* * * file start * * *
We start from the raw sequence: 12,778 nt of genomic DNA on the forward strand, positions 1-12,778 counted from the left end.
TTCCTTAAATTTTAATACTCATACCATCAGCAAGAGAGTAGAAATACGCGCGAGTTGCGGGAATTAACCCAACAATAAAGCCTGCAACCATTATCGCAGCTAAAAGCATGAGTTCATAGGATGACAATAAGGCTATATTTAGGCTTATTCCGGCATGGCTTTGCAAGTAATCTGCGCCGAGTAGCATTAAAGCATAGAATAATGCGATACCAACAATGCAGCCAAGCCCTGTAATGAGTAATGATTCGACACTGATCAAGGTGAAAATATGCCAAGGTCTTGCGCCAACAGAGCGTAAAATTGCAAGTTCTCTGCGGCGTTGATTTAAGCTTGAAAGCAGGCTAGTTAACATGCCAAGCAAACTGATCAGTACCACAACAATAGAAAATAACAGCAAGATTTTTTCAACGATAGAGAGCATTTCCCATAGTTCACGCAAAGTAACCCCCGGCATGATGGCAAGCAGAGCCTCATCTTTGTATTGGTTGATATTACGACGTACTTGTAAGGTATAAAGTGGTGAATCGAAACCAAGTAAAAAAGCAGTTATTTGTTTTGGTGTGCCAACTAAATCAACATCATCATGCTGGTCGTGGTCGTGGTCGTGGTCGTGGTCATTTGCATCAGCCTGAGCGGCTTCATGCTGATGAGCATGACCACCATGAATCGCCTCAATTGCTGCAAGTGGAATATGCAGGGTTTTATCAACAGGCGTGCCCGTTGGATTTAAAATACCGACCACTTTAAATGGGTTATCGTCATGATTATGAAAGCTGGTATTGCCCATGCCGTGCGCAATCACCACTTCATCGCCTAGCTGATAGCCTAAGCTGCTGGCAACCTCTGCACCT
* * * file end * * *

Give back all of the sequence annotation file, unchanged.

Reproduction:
We start from the raw sequence: 12,778 nt of genomic DNA on the forward strand, positions 1-12,778 counted from the left end.
TTCCTTAAATTTTAATACTCATACCATCAGCAAGAGAGTAGAAATACGCGCGAGTTGCGGGAATTAACCCAACAATAAAGCCTGCAACCATTATCGCAGCTAAAAGCATGAGTTCATAGGATGACAATAAGGCTATATTTAGGCTTATTCCGGCATGGCTTTGCAAGTAATCTGCGCCGAGTAGCATTAAAGCATAGAATAATGCGATACCAACAATGCAGCCAAGCCCTGTAATGAGTAATGATTCGACACTGATCAAGGTGAAAATATGCCAAGGTCTTGCGCCAACAGAGCGTAAAATTGCAAGTTCTCTGCGGCGTTGATTTAAGCTTGAAAGCAGGCTAGTTAACATGCCAAGCAAACTGATCAGTACCACAACAATAGAAAATAACAGCAAGATTTTTTCAACGATAGAGAGCATTTCCCATAGTTCACGCAAAGTAACCCCCGGCATGATGGCAAGCAGAGCCTCATCTTTGTATTGGTTGATATTACGACGTACTTGTAAGGTATAAAGTGGTGAATCGAAACCAAGTAAAAAAGCAGTTATTTGTTTTGGTGTGCCAACTAAATCAACATCATCATGCTGGTCGTGGTCGTGGTCGTGGTCGTGGTCATTTGCATCAGCCTGAGCGGCTTCATGCTGATGAGCATGACCACCATGAATCGCCTCAATTGCTGCAAGTGGAATATGCAGGGTTTTATCAACAGGCGTGCCCGTTGGATTTAAAATACCGACCACTTTAAATGGGTTATCGTCATGATTATGAAAGCTGGTATTGCCCATGCCGTGCGCAATCACCACTTCATCGCCTAGCTGATAGCCTAAGCTGCTGGCAACCTCTGCACCT